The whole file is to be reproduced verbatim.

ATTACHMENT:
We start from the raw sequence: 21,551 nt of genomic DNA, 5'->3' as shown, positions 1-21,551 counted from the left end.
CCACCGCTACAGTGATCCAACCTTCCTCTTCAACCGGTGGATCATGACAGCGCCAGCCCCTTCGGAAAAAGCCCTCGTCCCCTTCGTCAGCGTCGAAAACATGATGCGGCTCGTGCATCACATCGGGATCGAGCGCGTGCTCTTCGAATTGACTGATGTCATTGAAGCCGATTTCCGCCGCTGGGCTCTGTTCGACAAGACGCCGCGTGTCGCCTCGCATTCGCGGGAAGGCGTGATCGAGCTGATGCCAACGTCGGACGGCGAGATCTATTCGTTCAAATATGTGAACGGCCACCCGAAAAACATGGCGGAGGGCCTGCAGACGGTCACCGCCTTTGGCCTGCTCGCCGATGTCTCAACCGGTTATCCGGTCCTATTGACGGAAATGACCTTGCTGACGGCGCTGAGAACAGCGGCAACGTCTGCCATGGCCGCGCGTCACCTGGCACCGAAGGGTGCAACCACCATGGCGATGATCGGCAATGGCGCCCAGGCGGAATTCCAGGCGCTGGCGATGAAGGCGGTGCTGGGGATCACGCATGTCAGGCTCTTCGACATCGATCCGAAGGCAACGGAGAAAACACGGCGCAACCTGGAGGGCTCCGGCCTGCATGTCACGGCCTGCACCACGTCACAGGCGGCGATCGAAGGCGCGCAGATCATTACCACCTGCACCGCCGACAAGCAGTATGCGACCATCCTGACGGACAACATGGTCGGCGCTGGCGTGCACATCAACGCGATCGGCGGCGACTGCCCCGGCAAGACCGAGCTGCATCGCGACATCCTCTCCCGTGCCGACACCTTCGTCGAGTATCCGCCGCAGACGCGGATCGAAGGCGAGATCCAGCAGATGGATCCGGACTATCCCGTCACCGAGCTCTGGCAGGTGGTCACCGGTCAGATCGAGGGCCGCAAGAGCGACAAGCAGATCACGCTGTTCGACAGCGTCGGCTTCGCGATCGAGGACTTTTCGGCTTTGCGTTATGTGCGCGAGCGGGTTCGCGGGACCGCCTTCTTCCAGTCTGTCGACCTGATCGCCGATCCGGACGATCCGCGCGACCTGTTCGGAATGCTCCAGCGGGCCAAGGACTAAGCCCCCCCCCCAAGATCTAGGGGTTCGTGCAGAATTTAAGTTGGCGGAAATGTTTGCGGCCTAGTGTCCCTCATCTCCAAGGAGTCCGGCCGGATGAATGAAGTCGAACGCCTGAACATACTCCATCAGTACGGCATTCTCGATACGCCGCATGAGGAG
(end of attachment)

We start from the raw sequence: 21,551 nt of genomic DNA, 5'->3' as shown, positions 1-21,551 counted from the left end.
CCACCGCTACAGTGATCCAACCTTCCTCTTCAACCGGTGGATCATGACAGCGCCAGCCCCTTCGGAAAAAGCCCTCGTCCCCTTCGTCAGCGTCGAAAACATGATGCGGCTCGTGCATCACATCGGGATCGAGCGCGTGCTCTTCGAATTGACTGATGTCATTGAAGCCGATTTCCGCCGCTGGGCTCTGTTCGACAAGACGCCGCGTGTCGCCTCGCATTCGCGGGAAGGCGTGATCGAGCTGATGCCAACGTCGGACGGCGAGATCTATTCGTTCAAATATGTGAACGGCCACCCGAAAAACATGGCGGAGGGCCTGCAGACGGTCACCGCCTTTGGCCTGCTCGCCGATGTCTCAACCGGTTATCCGGTCCTATTGACGGAAATGACCTTGCTGACGGCGCTGAGAACAGCGGCAACGTCTGCCATGGCCGCGCGTCACCTGGCACCGAAGGGTGCAACCACCATGGCGATGATCGGCAATGGCGCCCAGGCGGAATTCCAGGCGCTGGCGATGAAGGCGGTGCTGGGGATCACGCATGTCAGGCTCTTCGACATCGATCCGAAGGCAACGGAGAAAACACGGCGCAACCTGGAGGGCTCCGGCCTGCATGTCACGGCCTGCACCACGTCACAGGCGGCGATCGAAGGCGCGCAGATCATTACCACCTGCACCGCCGACAAGCAGTATGCGACCATCCTGACGGACAACATGGTCGGCGCTGGCGTGCACATCAACGCGATCGGCGGCGACTGCCCCGGCAAGACCGAGCTGCATCGCGACATCCTCTCCCGTGCCGACACCTTCGTCGAGTATCCGCCGCAGACGCGGATCGAAGGCGAGATCCAGCAGATGGATCCGGACTATCCCGTCACCGAGCTCTGGCAGGTGGTCACCGGTCAGATCGAGGGCCGCAAGAGCGACAAGCAGATCACGCTGTTCGACAGCGTCGGCTTCGCGATCGAGGACTTTTCGGCTTTGCGTTATGTGCGCGAGCGGGTTCGCGGGACCGCCTTCTTCCAGTCTGTCGACCTGATCGCCGATCCGGACGATCCGCGCGACCTGTTCGGAATGCTCCAGCGGGCCAAGGACTAAGCCCCCCCCCCAAGATCTAGGGGTTCGTGCAGAATTTAAGTTGGCGGAAATGTTTGCGGCCTAGTGTCCCTCATCTCCAAGGAGTCCGGCCGGATGAATGAAGTCGAACGCCTGAACATACTCCATCAGTACGGCATTCTCGATACGCCGCATGAGGAG